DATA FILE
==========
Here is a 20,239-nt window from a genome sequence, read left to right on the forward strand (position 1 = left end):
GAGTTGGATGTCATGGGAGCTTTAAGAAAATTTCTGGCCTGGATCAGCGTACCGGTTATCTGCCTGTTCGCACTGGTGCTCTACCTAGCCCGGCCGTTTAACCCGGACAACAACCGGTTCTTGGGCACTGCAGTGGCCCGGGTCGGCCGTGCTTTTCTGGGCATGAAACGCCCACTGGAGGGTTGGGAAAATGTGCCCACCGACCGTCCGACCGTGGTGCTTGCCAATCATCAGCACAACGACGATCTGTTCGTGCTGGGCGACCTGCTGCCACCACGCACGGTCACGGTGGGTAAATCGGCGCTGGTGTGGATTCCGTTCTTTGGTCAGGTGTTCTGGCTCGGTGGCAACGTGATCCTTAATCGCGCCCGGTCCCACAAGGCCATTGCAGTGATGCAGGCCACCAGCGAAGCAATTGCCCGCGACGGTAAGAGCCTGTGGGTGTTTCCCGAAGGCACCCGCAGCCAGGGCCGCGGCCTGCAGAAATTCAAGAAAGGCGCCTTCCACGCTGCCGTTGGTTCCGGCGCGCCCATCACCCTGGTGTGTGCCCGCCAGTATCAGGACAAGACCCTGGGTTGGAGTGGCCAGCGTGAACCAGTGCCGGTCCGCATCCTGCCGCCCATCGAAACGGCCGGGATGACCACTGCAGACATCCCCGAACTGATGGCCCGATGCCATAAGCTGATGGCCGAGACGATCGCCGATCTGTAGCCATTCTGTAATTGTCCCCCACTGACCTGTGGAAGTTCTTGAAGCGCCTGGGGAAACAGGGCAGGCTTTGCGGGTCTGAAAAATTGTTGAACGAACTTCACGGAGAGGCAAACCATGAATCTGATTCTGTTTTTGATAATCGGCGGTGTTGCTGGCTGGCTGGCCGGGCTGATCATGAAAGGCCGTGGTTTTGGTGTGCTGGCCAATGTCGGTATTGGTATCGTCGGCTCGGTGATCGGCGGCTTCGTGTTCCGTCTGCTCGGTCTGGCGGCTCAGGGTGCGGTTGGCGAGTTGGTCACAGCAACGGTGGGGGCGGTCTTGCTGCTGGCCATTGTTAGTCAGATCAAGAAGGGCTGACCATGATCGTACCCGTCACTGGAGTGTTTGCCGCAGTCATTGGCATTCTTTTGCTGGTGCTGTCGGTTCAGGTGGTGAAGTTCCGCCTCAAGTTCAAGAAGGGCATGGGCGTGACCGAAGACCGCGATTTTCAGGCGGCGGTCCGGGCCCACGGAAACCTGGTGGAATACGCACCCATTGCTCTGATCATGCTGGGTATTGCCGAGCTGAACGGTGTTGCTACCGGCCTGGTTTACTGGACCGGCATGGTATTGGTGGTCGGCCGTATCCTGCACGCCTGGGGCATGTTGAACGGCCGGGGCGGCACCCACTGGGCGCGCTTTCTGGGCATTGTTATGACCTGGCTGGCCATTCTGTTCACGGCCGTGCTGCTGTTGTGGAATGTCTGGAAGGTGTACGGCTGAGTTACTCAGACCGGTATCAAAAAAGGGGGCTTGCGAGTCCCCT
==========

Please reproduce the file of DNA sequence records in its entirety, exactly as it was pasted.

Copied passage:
Here is a 20,239-nt window from a genome sequence, read left to right on the forward strand (position 1 = left end):
GAGTTGGATGTCATGGGAGCTTTAAGAAAATTTCTGGCCTGGATCAGCGTACCGGTTATCTGCCTGTTCGCACTGGTGCTCTACCTAGCCCGGCCGTTTAACCCGGACAACAACCGGTTCTTGGGCACTGCAGTGGCCCGGGTCGGCCGTGCTTTTCTGGGCATGAAACGCCCACTGGAGGGTTGGGAAAATGTGCCCACCGACCGTCCGACCGTGGTGCTTGCCAATCATCAGCACAACGACGATCTGTTCGTGCTGGGCGACCTGCTGCCACCACGCACGGTCACGGTGGGTAAATCGGCGCTGGTGTGGATTCCGTTCTTTGGTCAGGTGTTCTGGCTCGGTGGCAACGTGATCCTTAATCGCGCCCGGTCCCACAAGGCCATTGCAGTGATGCAGGCCACCAGCGAAGCAATTGCCCGCGACGGTAAGAGCCTGTGGGTGTTTCCCGAAGGCACCCGCAGCCAGGGCCGCGGCCTGCAGAAATTCAAGAAAGGCGCCTTCCACGCTGCCGTTGGTTCCGGCGCGCCCATCACCCTGGTGTGTGCCCGCCAGTATCAGGACAAGACCCTGGGTTGGAGTGGCCAGCGTGAACCAGTGCCGGTCCGCATCCTGCCGCCCATCGAAACGGCCGGGATGACCACTGCAGACATCCCCGAACTGATGGCCCGATGCCATAAGCTGATGGCCGAGACGATCGCCGATCTGTAGCCATTCTGTAATTGTCCCCCACTGACCTGTGGAAGTTCTTGAAGCGCCTGGGGAAACAGGGCAGGCTTTGCGGGTCTGAAAAATTGTTGAACGAACTTCACGGAGAGGCAAACCATGAATCTGATTCTGTTTTTGATAATCGGCGGTGTTGCTGGCTGGCTGGCCGGGCTGATCATGAAAGGCCGTGGTTTTGGTGTGCTGGCCAATGTCGGTATTGGTATCGTCGGCTCGGTGATCGGCGGCTTCGTGTTCCGTCTGCTCGGTCTGGCGGCTCAGGGTGCGGTTGGCGAGTTGGTCACAGCAACGGTGGGGGCGGTCTTGCTGCTGGCCATTGTTAGTCAGATCAAGAAGGGCTGACCATGATCGTACCCGTCACTGGAGTGTTTGCCGCAGTCATTGGCATTCTTTTGCTGGTGCTGTCGGTTCAGGTGGTGAAGTTCCGCCTCAAGTTCAAGAAGGGCATGGGCGTGACCGAAGACCGCGATTTTCAGGCGGCGGTCCGGGCCCACGGAAACCTGGTGGAATACGCACCCATTGCTCTGATCATGCTGGGTATTGCCGAGCTGAACGGTGTTGCTACCGGCCTGGTTTACTGGACCGGCATGGTATTGGTGGTCGGCCGTATCCTGCACGCCTGGGGCATGTTGAACGGCCGGGGCGGCACCCACTGGGCGCGCTTTCTGGGCATTGTTATGACCTGGCTGGCCATTCTGTTCACGGCCGTGCTGCTGTTGTGGAATGTCTGGAAGGTGTACGGCTGAGTTACTCAGACCGGTATCAAAAAAGGGGGCTTGCGAGTCCCCT